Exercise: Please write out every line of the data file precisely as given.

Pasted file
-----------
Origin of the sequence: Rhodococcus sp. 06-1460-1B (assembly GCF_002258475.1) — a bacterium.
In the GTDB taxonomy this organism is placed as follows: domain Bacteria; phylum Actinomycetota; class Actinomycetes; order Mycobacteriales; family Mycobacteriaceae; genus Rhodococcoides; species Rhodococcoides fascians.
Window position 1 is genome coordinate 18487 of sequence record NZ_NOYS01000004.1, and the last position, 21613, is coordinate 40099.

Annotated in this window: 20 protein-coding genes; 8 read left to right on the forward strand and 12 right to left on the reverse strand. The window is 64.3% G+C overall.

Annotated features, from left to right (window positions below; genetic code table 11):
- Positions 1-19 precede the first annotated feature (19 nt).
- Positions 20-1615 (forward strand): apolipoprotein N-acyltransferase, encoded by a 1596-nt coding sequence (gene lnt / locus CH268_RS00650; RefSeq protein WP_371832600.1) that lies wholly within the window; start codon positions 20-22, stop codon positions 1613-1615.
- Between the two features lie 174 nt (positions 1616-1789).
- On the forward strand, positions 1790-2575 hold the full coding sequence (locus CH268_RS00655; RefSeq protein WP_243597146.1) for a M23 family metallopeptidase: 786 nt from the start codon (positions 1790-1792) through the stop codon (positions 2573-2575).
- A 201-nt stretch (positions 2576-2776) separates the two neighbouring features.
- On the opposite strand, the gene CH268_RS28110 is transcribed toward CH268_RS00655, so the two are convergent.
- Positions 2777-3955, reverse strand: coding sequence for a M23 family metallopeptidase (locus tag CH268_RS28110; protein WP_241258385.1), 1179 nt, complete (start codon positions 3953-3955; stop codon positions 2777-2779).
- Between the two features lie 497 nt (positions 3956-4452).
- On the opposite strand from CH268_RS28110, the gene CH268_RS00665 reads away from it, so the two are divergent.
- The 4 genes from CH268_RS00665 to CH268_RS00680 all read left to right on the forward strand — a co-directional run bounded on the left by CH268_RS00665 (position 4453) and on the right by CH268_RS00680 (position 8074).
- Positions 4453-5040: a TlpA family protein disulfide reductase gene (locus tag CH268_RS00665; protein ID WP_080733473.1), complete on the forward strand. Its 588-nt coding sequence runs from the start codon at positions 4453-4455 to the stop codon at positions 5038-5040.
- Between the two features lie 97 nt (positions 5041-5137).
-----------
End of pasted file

Origin of the sequence: Rhodococcus sp. 06-1460-1B (assembly GCF_002258475.1) — a bacterium.
In the GTDB taxonomy this organism is placed as follows: domain Bacteria; phylum Actinomycetota; class Actinomycetes; order Mycobacteriales; family Mycobacteriaceae; genus Rhodococcoides; species Rhodococcoides fascians.
Window position 1 is genome coordinate 18487 of sequence record NZ_NOYS01000004.1, and the last position, 21613, is coordinate 40099.

Annotated in this window: 20 protein-coding genes; 8 read left to right on the forward strand and 12 right to left on the reverse strand. The window is 64.3% G+C overall.

Annotated features, from left to right (window positions below; genetic code table 11):
- Positions 1-19 precede the first annotated feature (19 nt).
- Positions 20-1615 (forward strand): apolipoprotein N-acyltransferase, encoded by a 1596-nt coding sequence (gene lnt / locus CH268_RS00650; RefSeq protein WP_371832600.1) that lies wholly within the window; start codon positions 20-22, stop codon positions 1613-1615.
- Between the two features lie 174 nt (positions 1616-1789).
- On the forward strand, positions 1790-2575 hold the full coding sequence (locus CH268_RS00655; RefSeq protein WP_243597146.1) for a M23 family metallopeptidase: 786 nt from the start codon (positions 1790-1792) through the stop codon (positions 2573-2575).
- A 201-nt stretch (positions 2576-2776) separates the two neighbouring features.
- On the opposite strand, the gene CH268_RS28110 is transcribed toward CH268_RS00655, so the two are convergent.
- Positions 2777-3955, reverse strand: coding sequence for a M23 family metallopeptidase (locus tag CH268_RS28110; protein WP_241258385.1), 1179 nt, complete (start codon positions 3953-3955; stop codon positions 2777-2779).
- Between the two features lie 497 nt (positions 3956-4452).
- On the opposite strand from CH268_RS28110, the gene CH268_RS00665 reads away from it, so the two are divergent.
- The 4 genes from CH268_RS00665 to CH268_RS00680 all read left to right on the forward strand — a co-directional run bounded on the left by CH268_RS00665 (position 4453) and on the right by CH268_RS00680 (position 8074).
- Positions 4453-5040: a TlpA family protein disulfide reductase gene (locus tag CH268_RS00665; protein ID WP_080733473.1), complete on the forward strand. Its 588-nt coding sequence runs from the start codon at positions 4453-4455 to the stop codon at positions 5038-5040.
- Between the two features lie 97 nt (positions 5041-5137).